What is claimed:
1. A seat belt apparatus for use in a vehicle having a seat, the apparatus comprising:
a pair of inflatable straps, each of said straps attached at one end portion thereof to the vehicle and having the other end portion disposed in a normal position resting on the seat, said straps being normally deflated and limp; and
fluid means fluidly connected to said straps and operable to inflate said straps, wherein upon inflation said other end portions are semi-rigid.
2. A seat belt apparatus as defined in claim 1, and further wherein upon inflation said other end portions move from said normal position to an erected position spaced above the upper surface of the seat.
3. A seat belt apparatus as defined in claim 2, and further wherein when said straps are disposed in said erected positions, the majority of the lengths of said straps are parallel each other, and with said other end portions turned inwardly toward each other, whereas said other end portions are adapted to partially encircle the midriff of a passenger seated between said straps.
4. A seat belt apparatus as defined in claim 3, and further wherein said fluid means contains a deformable container having a fluid tight interior adapted to contain fluid, and a conduit fluidly connecting said container to said straps, said container deformable in response to pressure on the outer surface thereof and returnable to its original configuration upon removal of said pressure, wherein said deformation forces said fluid through said conduit into said straps thus inflating same.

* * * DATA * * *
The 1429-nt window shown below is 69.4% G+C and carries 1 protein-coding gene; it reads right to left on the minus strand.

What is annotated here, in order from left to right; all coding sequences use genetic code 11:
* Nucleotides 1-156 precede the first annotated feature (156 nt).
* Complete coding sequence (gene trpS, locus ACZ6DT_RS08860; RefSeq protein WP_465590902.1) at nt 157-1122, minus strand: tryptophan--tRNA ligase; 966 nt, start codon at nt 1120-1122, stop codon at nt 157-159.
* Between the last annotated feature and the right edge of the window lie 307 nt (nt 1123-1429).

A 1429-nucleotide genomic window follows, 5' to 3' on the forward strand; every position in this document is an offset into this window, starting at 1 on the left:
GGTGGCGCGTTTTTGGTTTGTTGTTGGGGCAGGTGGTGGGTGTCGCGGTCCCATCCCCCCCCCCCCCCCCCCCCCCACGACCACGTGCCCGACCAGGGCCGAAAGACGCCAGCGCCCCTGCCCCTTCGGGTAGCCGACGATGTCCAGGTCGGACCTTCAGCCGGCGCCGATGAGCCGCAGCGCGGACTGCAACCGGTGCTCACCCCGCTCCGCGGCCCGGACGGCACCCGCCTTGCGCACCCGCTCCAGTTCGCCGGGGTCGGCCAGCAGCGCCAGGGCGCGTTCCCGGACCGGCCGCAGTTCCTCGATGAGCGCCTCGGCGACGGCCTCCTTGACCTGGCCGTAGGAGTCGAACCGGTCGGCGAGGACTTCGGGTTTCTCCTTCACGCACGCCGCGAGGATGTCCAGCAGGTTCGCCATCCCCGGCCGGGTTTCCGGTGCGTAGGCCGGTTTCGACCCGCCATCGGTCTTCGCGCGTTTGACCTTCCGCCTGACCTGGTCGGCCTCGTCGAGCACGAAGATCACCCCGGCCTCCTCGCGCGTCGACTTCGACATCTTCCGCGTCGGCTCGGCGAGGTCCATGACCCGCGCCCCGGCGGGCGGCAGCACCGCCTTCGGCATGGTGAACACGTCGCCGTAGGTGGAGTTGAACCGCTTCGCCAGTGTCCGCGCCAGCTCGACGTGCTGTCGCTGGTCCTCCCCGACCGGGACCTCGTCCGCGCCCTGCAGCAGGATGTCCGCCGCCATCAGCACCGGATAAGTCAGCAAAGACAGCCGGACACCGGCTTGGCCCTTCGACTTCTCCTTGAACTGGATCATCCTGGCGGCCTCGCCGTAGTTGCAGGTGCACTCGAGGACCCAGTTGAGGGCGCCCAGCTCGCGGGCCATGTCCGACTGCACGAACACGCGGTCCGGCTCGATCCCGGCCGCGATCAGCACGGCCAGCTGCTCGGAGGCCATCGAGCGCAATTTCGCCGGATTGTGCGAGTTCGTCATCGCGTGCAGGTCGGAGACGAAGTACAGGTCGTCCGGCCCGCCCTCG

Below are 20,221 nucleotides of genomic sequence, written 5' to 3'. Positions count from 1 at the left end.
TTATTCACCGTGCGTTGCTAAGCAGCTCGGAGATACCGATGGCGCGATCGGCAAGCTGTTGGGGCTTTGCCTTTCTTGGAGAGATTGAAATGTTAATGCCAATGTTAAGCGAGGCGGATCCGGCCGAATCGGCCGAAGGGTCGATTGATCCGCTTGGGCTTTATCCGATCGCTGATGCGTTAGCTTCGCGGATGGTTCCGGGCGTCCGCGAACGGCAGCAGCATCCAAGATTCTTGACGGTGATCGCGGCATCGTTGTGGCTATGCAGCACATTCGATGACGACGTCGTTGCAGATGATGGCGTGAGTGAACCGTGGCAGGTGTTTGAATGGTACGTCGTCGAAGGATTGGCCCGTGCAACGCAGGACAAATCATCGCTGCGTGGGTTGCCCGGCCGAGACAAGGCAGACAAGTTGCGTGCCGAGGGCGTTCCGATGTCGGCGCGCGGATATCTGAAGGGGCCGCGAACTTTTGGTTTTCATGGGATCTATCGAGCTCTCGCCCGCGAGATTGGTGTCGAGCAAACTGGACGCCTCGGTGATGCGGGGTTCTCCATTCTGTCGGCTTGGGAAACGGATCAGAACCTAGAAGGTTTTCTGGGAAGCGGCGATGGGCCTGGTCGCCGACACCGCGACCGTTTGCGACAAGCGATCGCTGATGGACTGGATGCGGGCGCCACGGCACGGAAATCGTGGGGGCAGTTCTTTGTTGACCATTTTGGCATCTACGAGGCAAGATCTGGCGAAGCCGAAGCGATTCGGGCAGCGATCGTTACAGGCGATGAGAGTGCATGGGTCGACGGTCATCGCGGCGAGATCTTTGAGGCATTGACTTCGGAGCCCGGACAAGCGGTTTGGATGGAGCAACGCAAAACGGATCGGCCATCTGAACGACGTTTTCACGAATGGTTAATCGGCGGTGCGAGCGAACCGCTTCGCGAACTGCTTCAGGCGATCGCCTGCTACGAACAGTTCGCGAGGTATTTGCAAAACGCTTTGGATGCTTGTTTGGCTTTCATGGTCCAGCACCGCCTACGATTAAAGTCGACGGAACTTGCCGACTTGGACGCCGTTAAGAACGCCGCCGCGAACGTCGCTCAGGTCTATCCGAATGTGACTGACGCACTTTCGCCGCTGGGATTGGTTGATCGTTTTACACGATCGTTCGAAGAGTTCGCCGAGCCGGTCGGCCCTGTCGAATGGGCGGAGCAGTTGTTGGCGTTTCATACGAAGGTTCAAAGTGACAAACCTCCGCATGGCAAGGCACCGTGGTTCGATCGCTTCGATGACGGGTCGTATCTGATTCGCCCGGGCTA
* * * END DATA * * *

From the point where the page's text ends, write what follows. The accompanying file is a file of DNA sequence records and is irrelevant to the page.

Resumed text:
5. A seat belt apparatus as defined in claim 4, and further wherein said container includes a normally open intake valve mounted therein communicating said interior with the atmosphere, said intake valve movable from said normal position to a closed position in response to deformation of said container, wherein said interior is thereby closed off from the atmosphere.
6. A seat belt apparatus as defined in claim 5, and further wherein manually operable means is operatively connected with said fluid means for deflating said straps.
7. A seat belt apparatus as defined in claim 6, and further wherein said straps include belt buckles at the free other end portions thereof, and said deflating means is built into at least one of said buckles such that disconnection of said buckles effects operation of said deflating means to deflate said straps.
8. A seat belt apparatus as defined in claim 3, and further wherein said fluid means includes an air compressor and a conduit fluidly connecting said compressor to said straps, said compressor built into the seat with an upper surface thereof engaged with and depressed in direct response to downward movement of the seat upper surface whereby to inflate said straps.
References Cited by the Examiner UNITED STATES PATENTS 2,031,870 2/1936 Vertuno 128-327 2,511,269 6/1950 Jones 128-327 2,811,970 11/1957 Hipps et al l28--327 2,841,149 7/1958 Marsden 128-327 2,880,789 4/1959 Liebinger 297-385 3,146,460 9/ 1964 Henderson 297-386 X 3,190,694 6/1965 Issac 297--388 3,197,234 7/1965 Bertrand 280- DAVID J. WILLIAMOWSKY, Primary Examiner. JAMES T. MCCALL, Examiner.